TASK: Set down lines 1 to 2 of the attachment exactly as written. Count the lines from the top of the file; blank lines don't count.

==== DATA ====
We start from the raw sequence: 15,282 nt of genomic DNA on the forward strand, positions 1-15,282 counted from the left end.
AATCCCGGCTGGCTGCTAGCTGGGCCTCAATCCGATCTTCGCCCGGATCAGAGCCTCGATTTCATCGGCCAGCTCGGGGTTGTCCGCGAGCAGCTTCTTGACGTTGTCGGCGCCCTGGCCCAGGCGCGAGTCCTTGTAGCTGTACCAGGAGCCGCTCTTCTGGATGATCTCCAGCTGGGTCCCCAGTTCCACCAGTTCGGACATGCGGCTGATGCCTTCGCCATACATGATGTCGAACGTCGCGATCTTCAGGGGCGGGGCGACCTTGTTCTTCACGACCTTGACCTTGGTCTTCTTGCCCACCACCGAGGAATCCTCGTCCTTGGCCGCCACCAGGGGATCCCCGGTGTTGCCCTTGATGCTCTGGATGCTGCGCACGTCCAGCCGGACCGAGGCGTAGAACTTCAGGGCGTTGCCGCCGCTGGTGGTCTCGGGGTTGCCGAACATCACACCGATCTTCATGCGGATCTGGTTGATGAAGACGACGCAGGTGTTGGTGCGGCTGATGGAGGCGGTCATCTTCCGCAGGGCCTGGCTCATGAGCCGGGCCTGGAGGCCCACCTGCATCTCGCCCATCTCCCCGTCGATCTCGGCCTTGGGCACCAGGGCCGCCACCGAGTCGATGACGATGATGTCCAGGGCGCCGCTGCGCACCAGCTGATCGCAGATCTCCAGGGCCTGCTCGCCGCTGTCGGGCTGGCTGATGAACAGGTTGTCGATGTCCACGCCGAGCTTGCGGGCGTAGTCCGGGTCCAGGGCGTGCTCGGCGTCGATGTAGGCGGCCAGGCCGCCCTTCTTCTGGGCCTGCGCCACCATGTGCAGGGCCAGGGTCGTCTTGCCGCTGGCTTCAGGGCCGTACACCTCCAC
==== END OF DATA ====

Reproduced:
We start from the raw sequence: 15,282 nt of genomic DNA on the forward strand, positions 1-15,282 counted from the left end.
AATCCCGGCTGGCTGCTAGCTGGGCCTCAATCCGATCTTCGCCCGGATCAGAGCCTCGATTTCATCGGCCAGCTCGGGGTTGTCCGCGAGCAGCTTCTTGACGTTGTCGGCGCCCTGGCCCAGGCGCGAGTCCTTGTAGCTGTACCAGGAGCCGCTCTTCTGGATGATCTCCAGCTGGGTCCCCAGTTCCACCAGTTCGGACATGCGGCTGATGCCTTCGCCATACATGATGTCGAACGTCGCGATCTTCAGGGGCGGGGCGACCTTGTTCTTCACGACCTTGACCTTGGTCTTCTTGCCCACCACCGAGGAATCCTCGTCCTTGGCCGCCACCAGGGGATCCCCGGTGTTGCCCTTGATGCTCTGGATGCTGCGCACGTCCAGCCGGACCGAGGCGTAGAACTTCAGGGCGTTGCCGCCGCTGGTGGTCTCGGGGTTGCCGAACATCACACCGATCTTCATGCGGATCTGGTTGATGAAGACGACGCAGGTGTTGGTGCGGCTGATGGAGGCGGTCATCTTCCGCAGGGCCTGGCTCATGAGCCGGGCCTGGAGGCCCACCTGCATCTCGCCCATCTCCCCGTCGATCTCGGCCTTGGGCACCAGGGCCGCCACCGAGTCGATGACGATGATGTCCAGGGCGCCGCTGCGCACCAGCTGATCGCAGATCTCCAGGGCCTGCTCGCCGCTGTCGGGCTGGCTGATGAACAGGTTGTCGATGTCCACGCCGAGCTTGCGGGCGTAGTCCGGGTCCAGGGCGTGCTCGGCGTCGATGTAGGCGGCCAGGCCGCCCTTCTTCTGGGCCTGCGCCACCATGTGCAGGGCCAGGGTCGTCTTGCCGCTGGCTTCAGGGCCGTACACCTCCAC